Nor was Hamburg lacking in the scientific spirit. The volunteer visitors were instructed to collect information concerning the state of the poor — the causes of poverty, the amount of rent alt the census particulars about the children, means of support, scale of living, relatives able to help, character and history, and many other items such as we gather in our “case-counting.” As Crooker says, “more recent experiments have hardly made any important additions to the philosophy or methods of poor-relief there put in operation. The original Hamburg system of 1788 contained all the essential principles and methods of that scientific poor-relief by which the workers of to-day are able to produce good results.” (“Problems of American Society,” Ellis, Boston.)
None of our difficulties, alms-giving, the reluctance of private corporations, especially churches, to co-operate, appear to have been unknown to Hamburg. Finally they spent $70,000 a year in a city of about one hundred thousand persons, at a cost for operating expenses of less than three dollars in the hundred.
Neither was this great work obscure nor forgotten. Francis II of Austria made Von Voght, one of the leaders, a baron in recognition of his Organizing services in Vienna. Napoleon put him in charge of the charities of Paris in 1808, and later Marseilles followed suit in deferring to him. Au account of the system was widely circulated in 1796 in London. Two years later Malthus noticed it in his book on Population, and in the same year it was reviewed in J. M. Good’s “Dissertation on Maintaining and Employing the Poor.” Count Ruin ford borrowed his s3-stem from it. In miming through the extensive literature upon the reform of the poor-laws from 1798 to 1820, we find everywhere similar evidence of an acquaintance with Von Voght’s pamphlet and of the profound influence of the Hamburg institution.
Why, then, it may be asked, has organized charity, so intelligent, so extensive, and so long continued, made so little improvement in social conditions?
Perhaps because organized charity, looking as it necessarily does to the politician or to those who profit by the low rates of labor, has been none in its investigations to underestimate the causes of misery which are chargeable to those classes, and in seeking to remove such causes as it does see, habitually avails (because it is itself a part of “things as they are") anything which seems radical” or “extreme.”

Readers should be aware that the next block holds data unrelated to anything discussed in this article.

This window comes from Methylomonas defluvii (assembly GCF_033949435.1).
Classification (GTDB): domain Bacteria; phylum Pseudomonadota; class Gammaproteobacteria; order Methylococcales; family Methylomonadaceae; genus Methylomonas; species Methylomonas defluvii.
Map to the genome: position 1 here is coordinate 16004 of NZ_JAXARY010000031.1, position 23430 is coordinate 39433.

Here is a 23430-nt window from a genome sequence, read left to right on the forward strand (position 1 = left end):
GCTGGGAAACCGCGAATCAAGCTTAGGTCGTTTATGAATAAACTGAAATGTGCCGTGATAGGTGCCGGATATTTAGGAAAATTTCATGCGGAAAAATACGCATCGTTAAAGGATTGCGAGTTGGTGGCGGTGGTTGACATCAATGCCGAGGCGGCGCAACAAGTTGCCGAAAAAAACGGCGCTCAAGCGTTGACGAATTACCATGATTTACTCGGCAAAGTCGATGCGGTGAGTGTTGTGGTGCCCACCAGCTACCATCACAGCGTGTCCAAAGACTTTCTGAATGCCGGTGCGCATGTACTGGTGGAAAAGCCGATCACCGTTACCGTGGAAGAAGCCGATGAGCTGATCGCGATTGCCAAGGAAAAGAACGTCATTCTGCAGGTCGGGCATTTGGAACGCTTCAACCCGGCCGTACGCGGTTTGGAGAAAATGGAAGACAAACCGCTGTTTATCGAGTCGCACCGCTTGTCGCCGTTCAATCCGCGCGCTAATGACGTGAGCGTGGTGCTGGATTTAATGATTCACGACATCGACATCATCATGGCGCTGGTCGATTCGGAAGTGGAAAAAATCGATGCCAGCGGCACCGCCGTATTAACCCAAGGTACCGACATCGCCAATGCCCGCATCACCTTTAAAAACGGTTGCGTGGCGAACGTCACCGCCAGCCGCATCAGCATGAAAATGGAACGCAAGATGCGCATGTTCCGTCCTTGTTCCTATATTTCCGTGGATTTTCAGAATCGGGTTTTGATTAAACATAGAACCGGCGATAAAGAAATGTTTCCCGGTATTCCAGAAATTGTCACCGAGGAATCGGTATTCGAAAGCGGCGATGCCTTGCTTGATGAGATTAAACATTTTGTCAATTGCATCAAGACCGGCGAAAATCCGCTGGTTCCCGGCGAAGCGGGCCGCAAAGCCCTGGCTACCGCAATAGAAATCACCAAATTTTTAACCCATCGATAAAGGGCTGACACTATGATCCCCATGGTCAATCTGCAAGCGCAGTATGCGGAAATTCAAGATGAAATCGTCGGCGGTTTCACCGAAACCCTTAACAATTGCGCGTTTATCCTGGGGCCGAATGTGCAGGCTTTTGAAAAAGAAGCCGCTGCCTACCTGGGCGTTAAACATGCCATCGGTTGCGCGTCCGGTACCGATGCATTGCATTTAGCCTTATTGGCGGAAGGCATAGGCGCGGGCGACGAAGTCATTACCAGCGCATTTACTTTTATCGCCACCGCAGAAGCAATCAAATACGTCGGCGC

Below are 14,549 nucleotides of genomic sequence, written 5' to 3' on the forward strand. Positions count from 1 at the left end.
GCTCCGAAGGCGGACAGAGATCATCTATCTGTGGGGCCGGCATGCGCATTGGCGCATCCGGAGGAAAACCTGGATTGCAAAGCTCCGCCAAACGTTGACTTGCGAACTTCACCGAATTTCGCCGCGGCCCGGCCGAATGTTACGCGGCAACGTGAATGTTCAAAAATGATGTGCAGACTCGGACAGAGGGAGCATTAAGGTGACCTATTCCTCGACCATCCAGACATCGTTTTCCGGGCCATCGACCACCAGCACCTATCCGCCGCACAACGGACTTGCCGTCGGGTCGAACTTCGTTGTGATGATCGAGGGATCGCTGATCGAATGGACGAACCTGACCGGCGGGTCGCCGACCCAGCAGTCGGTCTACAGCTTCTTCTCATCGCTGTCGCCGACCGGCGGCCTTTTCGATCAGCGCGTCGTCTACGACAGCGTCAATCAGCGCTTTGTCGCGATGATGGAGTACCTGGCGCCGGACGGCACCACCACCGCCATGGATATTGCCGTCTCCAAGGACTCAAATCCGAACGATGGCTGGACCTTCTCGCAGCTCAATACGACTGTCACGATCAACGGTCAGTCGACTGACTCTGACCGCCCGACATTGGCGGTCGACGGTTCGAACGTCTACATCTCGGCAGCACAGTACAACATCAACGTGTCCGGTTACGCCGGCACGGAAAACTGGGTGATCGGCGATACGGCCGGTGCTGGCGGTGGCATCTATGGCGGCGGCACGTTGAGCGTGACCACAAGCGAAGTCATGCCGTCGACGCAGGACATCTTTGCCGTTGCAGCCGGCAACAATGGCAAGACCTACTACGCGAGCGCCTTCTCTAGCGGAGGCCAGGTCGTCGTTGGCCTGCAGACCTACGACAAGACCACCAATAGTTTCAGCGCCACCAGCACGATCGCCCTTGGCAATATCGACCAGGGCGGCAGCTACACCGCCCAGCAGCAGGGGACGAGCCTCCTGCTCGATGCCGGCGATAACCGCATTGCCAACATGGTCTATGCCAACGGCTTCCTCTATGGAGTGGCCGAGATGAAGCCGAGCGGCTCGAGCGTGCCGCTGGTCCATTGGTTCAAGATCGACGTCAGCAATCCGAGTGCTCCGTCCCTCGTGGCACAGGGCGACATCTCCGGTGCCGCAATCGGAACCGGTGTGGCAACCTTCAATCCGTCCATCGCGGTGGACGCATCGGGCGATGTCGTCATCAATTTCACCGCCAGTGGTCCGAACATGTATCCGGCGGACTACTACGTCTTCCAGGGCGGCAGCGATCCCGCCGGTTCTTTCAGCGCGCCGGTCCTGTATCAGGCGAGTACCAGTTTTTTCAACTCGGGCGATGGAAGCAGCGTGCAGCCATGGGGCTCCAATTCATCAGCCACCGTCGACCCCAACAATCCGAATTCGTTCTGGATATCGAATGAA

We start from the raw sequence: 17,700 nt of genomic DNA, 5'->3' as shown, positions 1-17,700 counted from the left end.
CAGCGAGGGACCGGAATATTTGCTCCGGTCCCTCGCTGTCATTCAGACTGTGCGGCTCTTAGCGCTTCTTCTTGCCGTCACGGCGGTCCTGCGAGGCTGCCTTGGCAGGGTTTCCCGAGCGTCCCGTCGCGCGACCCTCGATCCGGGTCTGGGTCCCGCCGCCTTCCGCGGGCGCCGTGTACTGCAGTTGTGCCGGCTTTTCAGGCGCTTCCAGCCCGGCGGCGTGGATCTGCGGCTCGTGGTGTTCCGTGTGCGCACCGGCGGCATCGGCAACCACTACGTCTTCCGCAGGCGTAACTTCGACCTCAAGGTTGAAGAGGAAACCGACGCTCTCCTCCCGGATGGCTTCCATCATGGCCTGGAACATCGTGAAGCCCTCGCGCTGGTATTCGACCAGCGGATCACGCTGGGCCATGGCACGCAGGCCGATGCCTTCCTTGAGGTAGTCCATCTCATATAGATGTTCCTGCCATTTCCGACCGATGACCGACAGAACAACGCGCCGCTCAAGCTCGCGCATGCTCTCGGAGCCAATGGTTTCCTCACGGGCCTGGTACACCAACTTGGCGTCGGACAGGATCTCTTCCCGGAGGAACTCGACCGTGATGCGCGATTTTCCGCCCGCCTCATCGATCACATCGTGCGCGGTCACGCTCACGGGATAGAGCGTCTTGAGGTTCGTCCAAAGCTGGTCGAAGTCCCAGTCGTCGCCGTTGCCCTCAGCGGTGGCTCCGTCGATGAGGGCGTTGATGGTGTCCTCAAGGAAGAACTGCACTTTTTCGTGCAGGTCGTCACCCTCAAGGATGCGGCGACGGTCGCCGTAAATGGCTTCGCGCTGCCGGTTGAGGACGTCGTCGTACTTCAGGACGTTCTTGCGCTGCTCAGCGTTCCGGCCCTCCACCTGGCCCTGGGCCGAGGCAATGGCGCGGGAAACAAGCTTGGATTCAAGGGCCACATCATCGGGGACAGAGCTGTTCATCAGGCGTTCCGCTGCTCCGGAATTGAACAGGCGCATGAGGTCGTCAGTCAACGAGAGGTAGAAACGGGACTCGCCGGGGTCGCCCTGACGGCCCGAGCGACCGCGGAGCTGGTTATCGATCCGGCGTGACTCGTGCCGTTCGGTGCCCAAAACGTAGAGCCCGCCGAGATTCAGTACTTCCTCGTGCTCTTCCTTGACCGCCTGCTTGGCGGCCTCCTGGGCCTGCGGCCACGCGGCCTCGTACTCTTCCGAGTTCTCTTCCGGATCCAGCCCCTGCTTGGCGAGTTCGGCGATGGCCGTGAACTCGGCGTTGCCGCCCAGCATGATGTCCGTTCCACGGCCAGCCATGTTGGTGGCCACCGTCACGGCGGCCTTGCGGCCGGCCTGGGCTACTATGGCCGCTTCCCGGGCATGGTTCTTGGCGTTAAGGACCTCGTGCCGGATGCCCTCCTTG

But at the risk of being thought revolutionary, it is necessary that we should seek, not the individual causes of individual cases of extreme want, but the reason why “a large and increasing proportion of the population,” of average temperance, avenge health, average industry, and average morality, “in our great manufacturing centres, whether in England or in other countries,” live, as Prof. Huxley says they do live, though “there reigns supreme . . . that condition which the French call 'la misère', . . . a condition in which the food, warmth, and clothing for the maintenance of the functions of the body in their normal state cannot be obtained.”
Conscious, however dimly, of these facts, we are repeating the experience of a past generation, which, finding that even by so perfect a system as that which we have reviewed, involuntary poverty could not be eradicated, took refuge in the doctrine that it was part of the necessary course of nature. Malthus then appeared to teach them that population increases faster than the means of support, and that there must therefore always be a large pauper class.
The doctrine of Malthus having passed away, we now take refuge in trying to believe that most pauperism is the result of drink, laziness, or vice on the part of the poor.
The statistics gathered by our present charities have shown to those who have studied them that this theory also is false.<ref>See Prof. Amos G. Warner’s “American Charities.”</ref>
The failure of charity is inevitable, however, mainly because, sad as it may seem, no quantity of organized charity, old or new, however great, and no quality, however good, can accomplish social regeneration. It is not the proper remedy, and, like an efficacious medicine applied on a wrong diagnosis, whilst it sometimes seems for a time to allay the distemper and often suppresses its most prominent symptoms, it really only scatters or changes and generally aggravates them.
- Bolton Hall, “The New Charity,” The Arena 16, no. 84 (November 1896): 970-973.